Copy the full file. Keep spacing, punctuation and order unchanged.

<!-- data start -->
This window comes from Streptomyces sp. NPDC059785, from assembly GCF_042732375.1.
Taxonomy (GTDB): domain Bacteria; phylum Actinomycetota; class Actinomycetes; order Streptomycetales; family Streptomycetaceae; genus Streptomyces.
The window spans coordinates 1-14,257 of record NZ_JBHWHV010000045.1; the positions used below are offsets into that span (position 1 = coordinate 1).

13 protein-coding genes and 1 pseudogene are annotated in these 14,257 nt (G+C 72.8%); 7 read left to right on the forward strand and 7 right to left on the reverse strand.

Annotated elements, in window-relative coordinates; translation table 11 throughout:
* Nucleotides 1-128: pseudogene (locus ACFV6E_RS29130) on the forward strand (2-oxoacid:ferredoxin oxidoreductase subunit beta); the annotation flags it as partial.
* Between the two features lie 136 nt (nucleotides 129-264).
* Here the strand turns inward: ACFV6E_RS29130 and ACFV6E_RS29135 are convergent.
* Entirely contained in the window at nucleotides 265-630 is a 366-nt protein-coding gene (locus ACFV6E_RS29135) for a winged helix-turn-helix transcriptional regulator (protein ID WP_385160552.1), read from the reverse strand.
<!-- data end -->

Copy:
This window comes from Streptomyces sp. NPDC059785, from assembly GCF_042732375.1.
Taxonomy (GTDB): domain Bacteria; phylum Actinomycetota; class Actinomycetes; order Streptomycetales; family Streptomycetaceae; genus Streptomyces.
The window spans coordinates 1-14,257 of record NZ_JBHWHV010000045.1; the positions used below are offsets into that span (position 1 = coordinate 1).

13 protein-coding genes and 1 pseudogene are annotated in these 14,257 nt (G+C 72.8%); 7 read left to right on the forward strand and 7 right to left on the reverse strand.

Annotated elements, in window-relative coordinates; translation table 11 throughout:
* Nucleotides 1-128: pseudogene (locus ACFV6E_RS29130) on the forward strand (2-oxoacid:ferredoxin oxidoreductase subunit beta); the annotation flags it as partial.
* Between the two features lie 136 nt (nucleotides 129-264).
* Here the strand turns inward: ACFV6E_RS29130 and ACFV6E_RS29135 are convergent.
* Entirely contained in the window at nucleotides 265-630 is a 366-nt protein-coding gene (locus ACFV6E_RS29135) for a winged helix-turn-helix transcriptional regulator (protein ID WP_385160552.1), read from the reverse strand.